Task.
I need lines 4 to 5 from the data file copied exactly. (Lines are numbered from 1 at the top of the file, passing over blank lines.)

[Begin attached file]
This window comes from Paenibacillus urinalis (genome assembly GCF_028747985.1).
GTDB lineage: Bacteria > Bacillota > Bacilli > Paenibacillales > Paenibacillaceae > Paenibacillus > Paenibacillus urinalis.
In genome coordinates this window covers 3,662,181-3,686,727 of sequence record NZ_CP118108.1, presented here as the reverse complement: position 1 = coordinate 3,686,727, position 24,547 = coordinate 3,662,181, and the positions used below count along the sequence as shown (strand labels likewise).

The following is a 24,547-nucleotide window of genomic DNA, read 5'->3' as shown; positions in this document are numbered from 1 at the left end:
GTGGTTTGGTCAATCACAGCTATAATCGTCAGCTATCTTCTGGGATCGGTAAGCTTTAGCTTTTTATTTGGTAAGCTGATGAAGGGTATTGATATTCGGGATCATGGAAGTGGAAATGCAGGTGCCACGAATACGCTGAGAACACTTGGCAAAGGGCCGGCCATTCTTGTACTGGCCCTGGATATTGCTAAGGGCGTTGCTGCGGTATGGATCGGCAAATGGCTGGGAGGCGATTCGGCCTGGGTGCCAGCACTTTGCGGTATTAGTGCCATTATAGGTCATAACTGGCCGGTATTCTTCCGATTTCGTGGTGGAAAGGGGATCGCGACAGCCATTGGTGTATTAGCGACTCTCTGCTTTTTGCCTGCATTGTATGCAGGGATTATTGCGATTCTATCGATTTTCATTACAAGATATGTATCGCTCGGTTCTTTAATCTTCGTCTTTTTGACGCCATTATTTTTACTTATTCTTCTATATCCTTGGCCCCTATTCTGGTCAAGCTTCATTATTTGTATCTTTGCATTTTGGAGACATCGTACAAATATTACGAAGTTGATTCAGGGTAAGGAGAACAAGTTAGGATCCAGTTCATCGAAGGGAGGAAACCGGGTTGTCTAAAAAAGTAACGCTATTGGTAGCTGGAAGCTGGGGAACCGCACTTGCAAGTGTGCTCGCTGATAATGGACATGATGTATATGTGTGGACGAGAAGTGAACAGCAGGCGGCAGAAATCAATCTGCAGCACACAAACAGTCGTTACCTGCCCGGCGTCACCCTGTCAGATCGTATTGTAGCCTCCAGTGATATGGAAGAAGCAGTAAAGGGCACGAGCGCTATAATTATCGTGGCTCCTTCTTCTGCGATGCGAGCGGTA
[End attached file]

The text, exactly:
The following is a 24,547-nucleotide window of genomic DNA, read 5'->3' as shown; positions in this document are numbered from 1 at the left end:
GTGGTTTGGTCAATCACAGCTATAATCGTCAGCTATCTTCTGGGATCGGTAAGCTTTAGCTTTTTATTTGGTAAGCTGATGAAGGGTATTGATATTCGGGATCATGGAAGTGGAAATGCAGGTGCCACGAATACGCTGAGAACACTTGGCAAAGGGCCGGCCATTCTTGTACTGGCCCTGGATATTGCTAAGGGCGTTGCTGCGGTATGGATCGGCAAATGGCTGGGAGGCGATTCGGCCTGGGTGCCAGCACTTTGCGGTATTAGTGCCATTATAGGTCATAACTGGCCGGTATTCTTCCGATTTCGTGGTGGAAAGGGGATCGCGACAGCCATTGGTGTATTAGCGACTCTCTGCTTTTTGCCTGCATTGTATGCAGGGATTATTGCGATTCTATCGATTTTCATTACAAGATATGTATCGCTCGGTTCTTTAATCTTCGTCTTTTTGACGCCATTATTTTTACTTATTCTTCTATATCCTTGGCCCCTATTCTGGTCAAGCTTCATTATTTGTATCTTTGCATTTTGGAGACATCGTACAAATATTACGAAGTTGATTCAGGGTAAGGAGAACAAGTTAGGATCCAGTTCATCGAAGGGAGGAAACCGGGTTGTCTAAAAAAGTAACGCTATTGGTAGCTGGAAGCTGGGGAACCGCACTTGCAAGTGTGCTCGCTGATAATGGACATGATGTATATGTGTGGACGAGAAGTGAACAGCAGGCGGCAGAAATCAATCTGCAGCACACAAACAGTCGTTACCTGCCCGGCGTCACCCTGTCAGATCGTATTGTAGCCTCCAGTGATATGGAAGAAGCAGTAAAGGGCACGAGCGCTATAATTATCGTGGCTCCTTCTTCTGCGATGCGAGCGGTA